Featured Research

from universities, journals, and other organizations

Moth Released To Curb Spread Of Climbing Fern

Date:
April 10, 2005
Source:
USDA / Agricultural Research Service
Summary:
More than 100 tiny moths from Australia were released in Florida this morning to begin a biological control effort against an invasive weed that has spread over more than 100,000 acres in the state.

This moth, a female Cataclysta camptozonale, is showing great promise as a biocontrol for Old World climbing fern, an invasive vine that’s winding its way across Florida. The Australian native is the first insect brought into the United States to combat climbing fern.
Credit: Photo by Christine A. Bennett

WASHINGTON, February 14 -- More than 100 tiny moths from Australia were released in Florida this morning to begin a biological control effort against an invasive weed that has spread over more than 100,000 acres in the state.

Related Articles


Scientists with the Agricultural Research Service (ARS) and officials from the State of Florida released the moths this morning at the Jonathan Dickinson State Park in Hobe Sound, Fla. The moth, Austromusotima camptonozale, is the first biological control agent approved for release against the invasive weed Old World climbing fern, Lygodium microphyllum.

This aggressive vine has spread across south and central Florida, scaling the stems or trunks of other plants to form thick vegetative blankets. On the ground, it creates tough, spongy mats that smother grasses, low-growing shrubs and small trees.

"Land managers consider this fern to be the state's worst invasive species, so we hope the moth will begin to offer much-needed relief," said ARS entomologist Robert W. Pemberton, at the Invasive Plant Research Laboratory at Fort Lauderdale, Fla. He leads the international research effort to develop biological controls for the weed.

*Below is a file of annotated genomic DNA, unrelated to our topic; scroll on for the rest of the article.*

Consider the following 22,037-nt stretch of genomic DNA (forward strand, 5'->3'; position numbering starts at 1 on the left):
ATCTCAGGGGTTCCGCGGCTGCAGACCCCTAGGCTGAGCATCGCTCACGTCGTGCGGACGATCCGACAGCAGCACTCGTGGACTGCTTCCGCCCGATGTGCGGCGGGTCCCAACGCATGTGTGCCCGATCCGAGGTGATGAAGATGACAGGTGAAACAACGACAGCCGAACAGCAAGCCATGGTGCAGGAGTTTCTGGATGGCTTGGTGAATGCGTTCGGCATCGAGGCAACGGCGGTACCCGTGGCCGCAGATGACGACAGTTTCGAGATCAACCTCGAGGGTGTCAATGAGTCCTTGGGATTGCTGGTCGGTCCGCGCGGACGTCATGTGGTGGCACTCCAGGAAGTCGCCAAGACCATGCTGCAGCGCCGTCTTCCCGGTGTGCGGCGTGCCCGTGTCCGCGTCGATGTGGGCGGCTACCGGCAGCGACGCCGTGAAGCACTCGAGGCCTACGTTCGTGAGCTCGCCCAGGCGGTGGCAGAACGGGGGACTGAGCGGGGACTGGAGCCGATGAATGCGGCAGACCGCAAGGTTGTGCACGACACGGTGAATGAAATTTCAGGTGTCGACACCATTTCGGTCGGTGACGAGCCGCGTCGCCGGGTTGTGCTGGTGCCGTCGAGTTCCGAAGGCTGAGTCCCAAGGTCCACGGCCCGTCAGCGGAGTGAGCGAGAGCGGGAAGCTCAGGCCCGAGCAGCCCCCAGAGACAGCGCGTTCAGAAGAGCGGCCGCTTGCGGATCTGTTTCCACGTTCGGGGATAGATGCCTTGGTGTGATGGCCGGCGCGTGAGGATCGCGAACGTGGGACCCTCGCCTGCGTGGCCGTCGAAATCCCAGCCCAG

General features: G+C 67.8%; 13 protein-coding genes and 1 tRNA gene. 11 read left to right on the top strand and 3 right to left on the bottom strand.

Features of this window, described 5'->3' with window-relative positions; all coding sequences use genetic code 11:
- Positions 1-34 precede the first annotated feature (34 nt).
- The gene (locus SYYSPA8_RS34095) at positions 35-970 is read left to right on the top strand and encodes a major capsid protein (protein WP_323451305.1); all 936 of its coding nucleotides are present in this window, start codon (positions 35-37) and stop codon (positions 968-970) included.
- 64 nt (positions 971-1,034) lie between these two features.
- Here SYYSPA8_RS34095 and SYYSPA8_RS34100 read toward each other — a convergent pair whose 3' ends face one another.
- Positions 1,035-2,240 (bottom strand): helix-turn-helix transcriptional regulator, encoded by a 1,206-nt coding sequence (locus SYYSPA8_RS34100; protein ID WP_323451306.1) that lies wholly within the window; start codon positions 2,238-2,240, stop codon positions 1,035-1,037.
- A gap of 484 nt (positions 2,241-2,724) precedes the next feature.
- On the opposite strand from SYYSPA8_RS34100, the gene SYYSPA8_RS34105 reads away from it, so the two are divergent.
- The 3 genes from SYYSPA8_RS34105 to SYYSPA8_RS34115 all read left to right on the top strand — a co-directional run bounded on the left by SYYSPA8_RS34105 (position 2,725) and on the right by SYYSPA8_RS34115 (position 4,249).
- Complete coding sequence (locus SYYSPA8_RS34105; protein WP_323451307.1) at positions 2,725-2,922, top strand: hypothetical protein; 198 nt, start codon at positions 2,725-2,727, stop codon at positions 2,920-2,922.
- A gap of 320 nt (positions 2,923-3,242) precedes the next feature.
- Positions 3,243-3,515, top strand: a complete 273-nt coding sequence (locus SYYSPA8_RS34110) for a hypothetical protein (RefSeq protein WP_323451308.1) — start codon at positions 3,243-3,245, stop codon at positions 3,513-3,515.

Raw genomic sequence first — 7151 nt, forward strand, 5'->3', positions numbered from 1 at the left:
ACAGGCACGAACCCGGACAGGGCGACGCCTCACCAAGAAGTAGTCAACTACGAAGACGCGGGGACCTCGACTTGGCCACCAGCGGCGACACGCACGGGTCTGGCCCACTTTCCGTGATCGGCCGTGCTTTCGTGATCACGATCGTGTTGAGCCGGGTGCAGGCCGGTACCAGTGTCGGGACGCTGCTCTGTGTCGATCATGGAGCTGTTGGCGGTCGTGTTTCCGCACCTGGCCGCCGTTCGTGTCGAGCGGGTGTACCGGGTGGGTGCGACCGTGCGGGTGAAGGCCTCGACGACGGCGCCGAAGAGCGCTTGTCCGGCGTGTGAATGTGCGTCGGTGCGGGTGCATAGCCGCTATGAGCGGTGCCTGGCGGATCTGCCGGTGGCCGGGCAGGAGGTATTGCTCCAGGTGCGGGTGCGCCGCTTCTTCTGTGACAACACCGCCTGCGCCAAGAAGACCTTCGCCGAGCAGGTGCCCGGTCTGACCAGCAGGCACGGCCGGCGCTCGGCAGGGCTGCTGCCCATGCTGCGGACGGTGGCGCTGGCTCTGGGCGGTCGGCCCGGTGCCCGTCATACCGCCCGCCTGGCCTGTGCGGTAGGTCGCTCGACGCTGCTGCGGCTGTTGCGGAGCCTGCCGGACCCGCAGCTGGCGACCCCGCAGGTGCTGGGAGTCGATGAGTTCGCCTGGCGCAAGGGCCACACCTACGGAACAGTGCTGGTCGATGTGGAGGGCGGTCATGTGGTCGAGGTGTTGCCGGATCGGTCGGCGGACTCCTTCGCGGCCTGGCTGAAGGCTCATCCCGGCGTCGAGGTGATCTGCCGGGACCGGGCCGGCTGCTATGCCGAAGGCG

Climbing fern is native to the Old World tropics including Australia, Africa, tropical Asia and the Pacific Islands but doesn't cause problems in those areas, probably because natural enemies help keep it in check. Searching for natural enemies of the fern in its native habitat, scientists at the ARS Australian Biological Control Laboratory in Indooroopilly identified several promising candidates, including A. camptonozale. Then they tested these biocontrol candidates to make sure they would only feed on the fern and not on other, nontarget plants.

The moth released today measures just half an inch from wingtip to wingtip and is bright-white, with spots and stripes on its wings. The larvae of the moth feed on climbing fern's leaves, damaging the vines.

The Indooroopilly scientists shipped a supply of moths to the Florida Department of Agriculture and Consumer Service's biological control quarantine facility in Gainesville for three years of testing by scientists with the ARS Invasive Plant Research Laboratory and the University of Florida. Upon completion of those tests, federal and state approval was obtained to turn the moths loose at climbing-fern-infested sites in Florida. This biological control program is a collaborative effort among ARS, UF, SFWMD, and Florida Department of Environmental Protection.

Herbicides have been the major weapon against climbing fern, but the weed thrives in remote wetland areas that are difficult and expensive to treat. A. camptonozale and other biocontrol organisms may provide an effective and more environmentally friendly alternative to the use of herbicides in wetlands.